The Science Students
Science education is not just about training
the next generation of scientists—it’s also
about developing responsible citizens.
James Trefil and Wanda O’Brien-Trefil
Our students live in a world increasingly dominated by science and technology. To be responsible citizens, they will need to have informed opinions on all sorts of issues, from global warming, to stem cells, to the storage of nuclear waste. We can only speculate on what issues will arise in the future, but they’re sure to have a scientific or
technological component. So what sort of science education will best prepare
students to face that world?
For most scientists, the goal of general education in science is to turn out a miniature scientist, someone who can do, at some level, the kinds of things that professional scientists do. They would agree with Nobel Laureate Carl Weiman when he
said, “We want them to think like us.” Given the limited amount of class time we can
devote to the sciences, this goal inevitably produces students who have, at best, a
good understanding of a limited range of sciences. This sort of education prepares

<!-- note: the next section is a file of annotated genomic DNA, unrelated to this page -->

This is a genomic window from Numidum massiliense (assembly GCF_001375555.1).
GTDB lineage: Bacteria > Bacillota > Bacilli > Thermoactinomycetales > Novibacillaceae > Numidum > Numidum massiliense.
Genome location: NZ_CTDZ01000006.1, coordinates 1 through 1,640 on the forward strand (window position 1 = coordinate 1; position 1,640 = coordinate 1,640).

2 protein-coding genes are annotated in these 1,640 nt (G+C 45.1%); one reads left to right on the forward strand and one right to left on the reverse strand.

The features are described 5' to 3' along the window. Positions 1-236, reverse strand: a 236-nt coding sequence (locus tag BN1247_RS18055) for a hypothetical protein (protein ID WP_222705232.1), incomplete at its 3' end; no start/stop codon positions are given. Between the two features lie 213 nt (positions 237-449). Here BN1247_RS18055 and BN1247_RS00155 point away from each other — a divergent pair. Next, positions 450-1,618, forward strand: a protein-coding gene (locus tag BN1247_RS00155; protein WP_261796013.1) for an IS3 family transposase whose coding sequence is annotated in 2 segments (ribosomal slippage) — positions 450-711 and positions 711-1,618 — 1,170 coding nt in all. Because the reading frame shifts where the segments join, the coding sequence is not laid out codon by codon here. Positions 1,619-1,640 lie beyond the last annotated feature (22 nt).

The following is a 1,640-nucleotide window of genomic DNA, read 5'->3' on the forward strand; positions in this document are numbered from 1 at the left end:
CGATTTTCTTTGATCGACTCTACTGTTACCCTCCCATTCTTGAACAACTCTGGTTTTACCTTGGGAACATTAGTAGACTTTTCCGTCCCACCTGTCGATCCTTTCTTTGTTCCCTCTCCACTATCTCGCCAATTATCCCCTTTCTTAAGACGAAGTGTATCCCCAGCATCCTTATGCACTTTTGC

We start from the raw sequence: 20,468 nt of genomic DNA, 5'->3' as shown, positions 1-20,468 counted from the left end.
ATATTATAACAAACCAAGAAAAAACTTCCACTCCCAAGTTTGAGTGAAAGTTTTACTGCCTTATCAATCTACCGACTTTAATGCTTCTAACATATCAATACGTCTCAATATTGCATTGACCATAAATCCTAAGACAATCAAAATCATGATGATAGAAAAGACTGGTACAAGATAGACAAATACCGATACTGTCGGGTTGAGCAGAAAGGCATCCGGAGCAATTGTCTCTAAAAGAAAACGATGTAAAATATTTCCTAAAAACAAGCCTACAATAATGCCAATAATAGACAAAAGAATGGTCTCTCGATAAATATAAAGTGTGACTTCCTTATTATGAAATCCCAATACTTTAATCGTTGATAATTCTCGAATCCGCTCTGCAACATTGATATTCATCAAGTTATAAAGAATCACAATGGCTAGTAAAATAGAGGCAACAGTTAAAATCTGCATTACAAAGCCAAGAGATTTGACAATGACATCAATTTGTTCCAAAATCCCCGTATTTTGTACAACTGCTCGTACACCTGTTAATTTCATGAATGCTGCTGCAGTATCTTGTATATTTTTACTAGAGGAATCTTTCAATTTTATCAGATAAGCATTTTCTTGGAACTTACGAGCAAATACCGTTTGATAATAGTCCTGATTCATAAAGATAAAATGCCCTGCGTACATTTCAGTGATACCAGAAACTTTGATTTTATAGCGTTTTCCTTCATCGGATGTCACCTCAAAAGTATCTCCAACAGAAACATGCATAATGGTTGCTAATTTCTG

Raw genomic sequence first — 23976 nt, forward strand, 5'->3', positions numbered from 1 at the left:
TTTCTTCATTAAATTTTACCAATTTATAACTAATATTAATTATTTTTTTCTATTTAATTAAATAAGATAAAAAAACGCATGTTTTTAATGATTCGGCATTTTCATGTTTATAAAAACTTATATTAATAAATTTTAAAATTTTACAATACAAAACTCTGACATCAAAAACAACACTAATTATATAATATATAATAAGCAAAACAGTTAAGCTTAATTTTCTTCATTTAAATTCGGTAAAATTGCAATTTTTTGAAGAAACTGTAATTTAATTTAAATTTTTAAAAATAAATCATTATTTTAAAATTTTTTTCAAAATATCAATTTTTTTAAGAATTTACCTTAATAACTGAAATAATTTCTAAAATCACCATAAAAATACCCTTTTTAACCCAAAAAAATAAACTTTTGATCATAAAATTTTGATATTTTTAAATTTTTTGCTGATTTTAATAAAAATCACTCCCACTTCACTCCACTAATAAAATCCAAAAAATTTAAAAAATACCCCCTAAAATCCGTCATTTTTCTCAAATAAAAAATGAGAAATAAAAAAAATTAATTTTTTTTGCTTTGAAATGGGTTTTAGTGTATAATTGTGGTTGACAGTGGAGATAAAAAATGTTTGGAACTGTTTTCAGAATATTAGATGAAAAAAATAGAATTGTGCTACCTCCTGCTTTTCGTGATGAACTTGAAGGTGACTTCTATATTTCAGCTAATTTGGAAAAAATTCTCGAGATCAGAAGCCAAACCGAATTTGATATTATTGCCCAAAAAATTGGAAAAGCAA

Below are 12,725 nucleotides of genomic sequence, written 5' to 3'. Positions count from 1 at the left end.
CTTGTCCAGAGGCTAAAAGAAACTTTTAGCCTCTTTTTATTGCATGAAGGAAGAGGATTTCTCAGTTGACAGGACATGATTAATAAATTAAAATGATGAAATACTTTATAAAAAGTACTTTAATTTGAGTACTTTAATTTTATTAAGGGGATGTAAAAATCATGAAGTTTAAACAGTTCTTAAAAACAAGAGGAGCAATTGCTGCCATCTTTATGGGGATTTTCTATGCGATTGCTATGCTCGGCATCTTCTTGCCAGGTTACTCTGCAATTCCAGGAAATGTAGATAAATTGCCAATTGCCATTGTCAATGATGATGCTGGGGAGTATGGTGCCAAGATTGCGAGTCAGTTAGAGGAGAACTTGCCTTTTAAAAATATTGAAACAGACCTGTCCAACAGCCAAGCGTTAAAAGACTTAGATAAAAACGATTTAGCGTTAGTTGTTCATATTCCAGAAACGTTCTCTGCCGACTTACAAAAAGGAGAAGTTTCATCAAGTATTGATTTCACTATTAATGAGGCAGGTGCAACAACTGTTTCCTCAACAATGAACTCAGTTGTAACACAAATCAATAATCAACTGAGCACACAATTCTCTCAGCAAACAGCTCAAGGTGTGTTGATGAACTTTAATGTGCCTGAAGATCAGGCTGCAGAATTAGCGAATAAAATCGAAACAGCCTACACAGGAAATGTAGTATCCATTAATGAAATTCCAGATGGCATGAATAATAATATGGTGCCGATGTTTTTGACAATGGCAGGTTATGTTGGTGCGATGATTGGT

students for the world of Galileo—not for the world they will actually enter.
Scientific Literacy and Responsible Citizenship
Science education should have a different goal: Students should be able to comprehend the news on the day they graduate. Will they understand the news article about
a cap-and-trade system for carbon emissions? The one on wind and solar power?
Many news items on a typical day will involve such topics; students should be able
to understand these scientific issues with the same facility that they understand political, economic, and legal issues. Someone who can do this is scientifically literate.
We should, then, judge the education that students receive in science on the basis
of whether students will eventually become citizens who can meaningfully participate in the kind of debate that is the core process of our democratic system. Once we
adopt this goal—rather than the goal of producing miniature scientists—several
important conclusions follow.
First, we see that students will need to have some understanding of a wide array of
scientific topics. What you need to know to make an informed judgment about
storing nuclear waste is rather different from what you need to know to make an
informed judgment about stem cells. To function effectively on all issues, future
citizens will need to be conversant with many more aspects of science than the